|3 people marked this as a favorite.|
There's been some concern by the Sorcerer loving crowd that Wizard spell flexibility, especially in the context of the Quick Preparation feat, is unfair given equal spell slots and spells known/prepared for each class. A sorcerer can learn 4 spells per level, plus some flexible heightening, a Wizard gets four (5 for a specialist) free spells per spell level 2-9 and has to pay for the rest.
How many more can they realistically buy, and how wide a toolset can they have for their broader flexibility?
Here's a comparison of the cost to scribe a new spell in your spellbook (pg 146) to the total currency a character is expected to earn (pg 347) over the two character levels where that is your highest spell level. Format is spell level, spell learning/scribing cost, expected earnings over two levels, and percentage of those earnings that single spell of your max level costs. For 9th I've only included two levels, 17th and 18th, for 10th I included 19th and 20th, even though that's frontloading when you get 10th level spells
1 - 2 gp - 24 gp - 8.3%
2 - 6 gp - 80 gp - 7.5%
3 - 16 gp - 205 gp - 7.8%
4 - 36 gp - 430 gp - 8.4%
5 - 70 gp - 850 gp - 8.2%
6 - 140 gp - 1700 gp - 8.2%
7 - 303 gp - 3750 gp - 8.1%
8 - 650 gp - 8250 gp - 7.9%
9 - 1500 gp - 19500 gp - 7.7%
10 - 7000 gp - 45000 gp - 15.6%
If we assume a Wizard is willing to spend around 25% of his currency (which is also going to extra magic items and consumables) on spell book improvements, and maximizing his highest level spells with that budget, we can expect him to buy 3 per spell level (except for 10th), for a total of around 7 (8 for specialists) spells of levels 2-9, and 4 total for 10th level spells.
Of course, at higher levels he can also spend a smaller relative percentage to fill out some of those lower levels. If you spent up to 10% of your available (dual character level wealth) to buy more spells 2 levels below your maximum spell level you'd add this many additional spells:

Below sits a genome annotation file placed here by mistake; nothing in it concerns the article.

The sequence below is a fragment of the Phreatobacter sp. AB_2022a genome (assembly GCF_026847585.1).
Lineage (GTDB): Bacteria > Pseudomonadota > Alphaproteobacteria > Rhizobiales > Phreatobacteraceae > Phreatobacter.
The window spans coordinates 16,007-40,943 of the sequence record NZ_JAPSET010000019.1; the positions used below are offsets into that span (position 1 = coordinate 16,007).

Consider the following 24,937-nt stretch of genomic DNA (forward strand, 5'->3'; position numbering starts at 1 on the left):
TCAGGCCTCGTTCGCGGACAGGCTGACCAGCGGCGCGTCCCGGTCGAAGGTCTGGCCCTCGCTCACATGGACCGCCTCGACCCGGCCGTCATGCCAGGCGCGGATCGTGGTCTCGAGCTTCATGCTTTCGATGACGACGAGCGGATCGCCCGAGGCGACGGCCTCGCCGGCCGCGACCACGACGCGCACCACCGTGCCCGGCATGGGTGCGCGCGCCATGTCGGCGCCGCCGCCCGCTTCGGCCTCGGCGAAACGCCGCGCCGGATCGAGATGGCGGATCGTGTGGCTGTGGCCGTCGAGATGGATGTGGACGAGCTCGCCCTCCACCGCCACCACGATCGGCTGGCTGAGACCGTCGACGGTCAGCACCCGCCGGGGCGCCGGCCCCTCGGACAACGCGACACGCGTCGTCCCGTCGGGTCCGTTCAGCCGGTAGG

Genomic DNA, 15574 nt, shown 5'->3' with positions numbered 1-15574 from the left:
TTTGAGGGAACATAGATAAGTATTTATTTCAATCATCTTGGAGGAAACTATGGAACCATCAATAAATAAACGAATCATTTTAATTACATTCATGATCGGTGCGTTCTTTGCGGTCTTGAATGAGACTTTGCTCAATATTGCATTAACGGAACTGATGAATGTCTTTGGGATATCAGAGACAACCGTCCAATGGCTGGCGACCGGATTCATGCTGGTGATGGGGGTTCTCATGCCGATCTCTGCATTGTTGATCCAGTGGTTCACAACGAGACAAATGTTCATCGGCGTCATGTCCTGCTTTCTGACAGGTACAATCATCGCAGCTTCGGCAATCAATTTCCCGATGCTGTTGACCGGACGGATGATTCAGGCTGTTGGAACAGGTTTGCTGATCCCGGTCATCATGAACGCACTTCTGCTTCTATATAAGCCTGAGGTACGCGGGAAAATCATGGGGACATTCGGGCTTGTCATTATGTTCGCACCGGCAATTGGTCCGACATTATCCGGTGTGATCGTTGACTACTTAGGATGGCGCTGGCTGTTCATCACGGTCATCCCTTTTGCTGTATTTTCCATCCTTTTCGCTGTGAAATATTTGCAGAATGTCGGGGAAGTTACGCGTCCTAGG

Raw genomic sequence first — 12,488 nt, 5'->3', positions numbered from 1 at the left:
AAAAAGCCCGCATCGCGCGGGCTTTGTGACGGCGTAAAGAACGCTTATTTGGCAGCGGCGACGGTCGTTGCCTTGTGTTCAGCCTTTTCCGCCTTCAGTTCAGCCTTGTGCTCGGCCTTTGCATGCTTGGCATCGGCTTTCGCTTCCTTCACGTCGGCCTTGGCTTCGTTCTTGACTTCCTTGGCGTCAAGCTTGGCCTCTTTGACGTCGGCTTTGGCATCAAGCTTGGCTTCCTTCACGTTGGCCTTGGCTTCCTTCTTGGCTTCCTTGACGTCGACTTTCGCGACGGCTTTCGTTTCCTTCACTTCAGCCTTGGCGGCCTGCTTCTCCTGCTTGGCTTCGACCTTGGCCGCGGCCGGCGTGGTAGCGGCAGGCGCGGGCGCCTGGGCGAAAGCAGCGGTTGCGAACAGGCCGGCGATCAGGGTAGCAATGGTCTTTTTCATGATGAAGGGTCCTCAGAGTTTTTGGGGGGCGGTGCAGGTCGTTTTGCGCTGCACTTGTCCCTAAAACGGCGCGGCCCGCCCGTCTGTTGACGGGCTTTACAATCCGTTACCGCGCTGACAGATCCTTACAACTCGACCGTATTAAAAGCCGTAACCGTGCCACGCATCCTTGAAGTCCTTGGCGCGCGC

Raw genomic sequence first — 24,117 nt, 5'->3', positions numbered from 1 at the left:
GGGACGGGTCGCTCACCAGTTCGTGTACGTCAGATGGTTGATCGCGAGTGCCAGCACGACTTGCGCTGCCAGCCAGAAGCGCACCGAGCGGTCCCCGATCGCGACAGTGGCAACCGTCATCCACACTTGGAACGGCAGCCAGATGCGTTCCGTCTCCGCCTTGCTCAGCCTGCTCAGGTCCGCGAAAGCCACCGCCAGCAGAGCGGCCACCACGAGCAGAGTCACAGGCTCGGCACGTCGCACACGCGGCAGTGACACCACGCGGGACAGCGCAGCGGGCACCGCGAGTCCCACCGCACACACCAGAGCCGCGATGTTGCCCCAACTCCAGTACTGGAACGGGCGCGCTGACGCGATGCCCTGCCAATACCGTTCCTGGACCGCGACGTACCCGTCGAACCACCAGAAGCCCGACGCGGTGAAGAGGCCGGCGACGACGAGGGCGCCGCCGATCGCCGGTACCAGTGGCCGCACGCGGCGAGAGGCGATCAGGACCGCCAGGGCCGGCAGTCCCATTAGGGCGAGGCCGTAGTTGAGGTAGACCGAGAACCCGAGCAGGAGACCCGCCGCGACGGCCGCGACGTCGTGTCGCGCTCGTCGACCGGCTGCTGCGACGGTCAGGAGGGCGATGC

1 - 10
2 - 7
3 - 5
4 - 4
5 - 5
6 - 5
7 - 6
8 - 6
So as an example, a 10th level universalist Wizard about to reach 11th level and spending about 30-35% of his income on spell expansion would have this many spells in his book:
1 - 25
2 - 14
3 - 12
4 - 7
5 - 7
That's honestly better than I thought it would be, but it's not completely dominant at higher levels, and I'm not sure a Wizard will actually want to spend this much on spell acquisition costs. Fewer high level spells might be more reasonable as a tradeoff between spell flexibility and available magic equipment.
In any case, I thought this would help the debate going forward.
The second group of numbers, spending 10% of your coin wealth on spells 2 levels below your max, should match up pretty well with someone archetyping into Wizard and wondering how cheaply they can fill out their spell book. Pretty cheaply, given that you can only only prepare 1-2 of those anyway.
Bards with a spellbook probably only want to buy one or at most two high level spells.
I'm not sure I really like this analysis.
We have to keep in mind that with heightening of spells, most spells are now of a lower level.
I really repeat part of the analysis I made previously here:
Here is the number of arcana spell for each level: (XH means that X number of spells have heightened effect).
1st level: 35 common (20H), 1 uncommon (1H)
2nd level: 35 common (22H)
3rd level: 23 common (8H), 3 uncommon (1H)
4th level: 24 common (13H), 7 uncommon (2H)
5th level: 18 common (10H), 7 uncommon (2H)
6th level: 16 common (9H), 3 uncommon (2H)
7th level: 8 common (5H), 7 uncommon (2H)
8th level: 11 common (3H), 3 uncommon (1H),1 rare
9th level: 7 common(2H), 2 uncommon (1H)
10th level: 3 uncommon
Without having to pay to learn new spells, Wizards will naturally learn half of the 7th and 9th level spells, a third of the 8th and 1st level spells and a quarter of the 6th level spells.
That means most of the spell you want to learn will be of the 2nd to 4th spell levels. (where most spells that can be heightened are)
Lots of those spells will be quite useful since most heightenable spells are of level 1 and 2.
Trying to learn all of your highest level spell is a very bad strategy and investment, the wizard should always focus on investing into lower level spells.
That means that at lower level, a Wizard and sorcerer are in fact really close to one another. It's only after level 7 that I think we will begin to see the wizard shine over the sorcerer, since he will finally have enough slots and spell levels to make his utility tool kit work. And the higher level the wizard will be, the better his toolkit will become.
Quick Preparation doesn't shine when switching your highest level spell for another. It shines when you use all of your lower level spells and their heightened version in order to solve your issues. And most of the utility spell are of lower levels.
One issue holding the Wizard's spell book (and Quick Preparation) in check is that learning your highest level of spells has a 30-35% failure rate across your entire career, and if you fail you can't try again until you gain a level unless you pay a skill feat tax (Magical Shorthand). One out of three spells a Wizard wants at his peak power level he can't have.
Sorcerers will have the same problem learning uncommon/rare spells, but better because it won't come up very often, but worse because they have an attribute handicap on their magic skill and may not be investing as much in a boosting item.